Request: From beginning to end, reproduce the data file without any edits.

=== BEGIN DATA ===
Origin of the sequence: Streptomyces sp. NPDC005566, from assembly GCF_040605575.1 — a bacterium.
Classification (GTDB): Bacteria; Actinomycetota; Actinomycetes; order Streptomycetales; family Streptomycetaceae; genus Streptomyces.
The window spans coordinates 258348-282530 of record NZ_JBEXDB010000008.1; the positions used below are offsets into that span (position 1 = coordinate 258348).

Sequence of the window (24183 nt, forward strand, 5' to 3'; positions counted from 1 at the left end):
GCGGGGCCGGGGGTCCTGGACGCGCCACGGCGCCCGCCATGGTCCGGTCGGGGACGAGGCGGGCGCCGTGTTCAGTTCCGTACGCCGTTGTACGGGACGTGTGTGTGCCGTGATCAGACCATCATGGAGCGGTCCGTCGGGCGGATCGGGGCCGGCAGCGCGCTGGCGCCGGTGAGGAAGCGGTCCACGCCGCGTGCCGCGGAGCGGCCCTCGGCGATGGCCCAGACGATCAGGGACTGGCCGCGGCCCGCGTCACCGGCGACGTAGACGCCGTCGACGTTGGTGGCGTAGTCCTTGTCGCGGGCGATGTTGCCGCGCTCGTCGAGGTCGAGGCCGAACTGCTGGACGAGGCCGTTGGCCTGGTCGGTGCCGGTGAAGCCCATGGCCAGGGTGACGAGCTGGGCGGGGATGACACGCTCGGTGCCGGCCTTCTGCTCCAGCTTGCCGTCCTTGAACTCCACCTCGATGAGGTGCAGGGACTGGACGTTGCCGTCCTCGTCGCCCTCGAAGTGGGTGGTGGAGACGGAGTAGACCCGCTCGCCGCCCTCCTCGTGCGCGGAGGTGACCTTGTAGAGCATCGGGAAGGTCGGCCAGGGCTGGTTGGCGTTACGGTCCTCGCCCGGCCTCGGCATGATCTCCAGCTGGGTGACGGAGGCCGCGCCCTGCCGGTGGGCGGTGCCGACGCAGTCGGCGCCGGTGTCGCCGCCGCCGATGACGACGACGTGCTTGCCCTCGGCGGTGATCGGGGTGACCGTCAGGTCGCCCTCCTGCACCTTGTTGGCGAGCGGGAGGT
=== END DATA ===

Origin of the sequence: Streptomyces sp. NPDC005566, from assembly GCF_040605575.1 — a bacterium.
Classification (GTDB): Bacteria; Actinomycetota; Actinomycetes; order Streptomycetales; family Streptomycetaceae; genus Streptomyces.
The window spans coordinates 258348-282530 of record NZ_JBEXDB010000008.1; the positions used below are offsets into that span (position 1 = coordinate 258348).

Sequence of the window (24183 nt, forward strand, 5' to 3'; positions counted from 1 at the left end):
GCGGGGCCGGGGGTCCTGGACGCGCCACGGCGCCCGCCATGGTCCGGTCGGGGACGAGGCGGGCGCCGTGTTCAGTTCCGTACGCCGTTGTACGGGACGTGTGTGTGCCGTGATCAGACCATCATGGAGCGGTCCGTCGGGCGGATCGGGGCCGGCAGCGCGCTGGCGCCGGTGAGGAAGCGGTCCACGCCGCGTGCCGCGGAGCGGCCCTCGGCGATGGCCCAGACGATCAGGGACTGGCCGCGGCCCGCGTCACCGGCGACGTAGACGCCGTCGACGTTGGTGGCGTAGTCCTTGTCGCGGGCGATGTTGCCGCGCTCGTCGAGGTCGAGGCCGAACTGCTGGACGAGGCCGTTGGCCTGGTCGGTGCCGGTGAAGCCCATGGCCAGGGTGACGAGCTGGGCGGGGATGACACGCTCGGTGCCGGCCTTCTGCTCCAGCTTGCCGTCCTTGAACTCCACCTCGATGAGGTGCAGGGACTGGACGTTGCCGTCCTCGTCGCCCTCGAAGTGGGTGGTGGAGACGGAGTAGACCCGCTCGCCGCCCTCCTCGTGCGCGGAGGTGACCTTGTAGAGCATCGGGAAGGTCGGCCAGGGCTGGTTGGCGTTACGGTCCTCGCCCGGCCTCGGCATGATCTCCAGCTGGGTGACGGAGGCCGCGCCCTGCCGGTGGGCGGTGCCGACGCAGTCGGCGCCGGTGTCGCCGCCGCCGATGACGACGACGTGCTTGCCCTCGGCGGTGATCGGGGTGACCGTCAGGTCGCCCTCCTGCACCTTGTTGGCGAGCGGGAGGT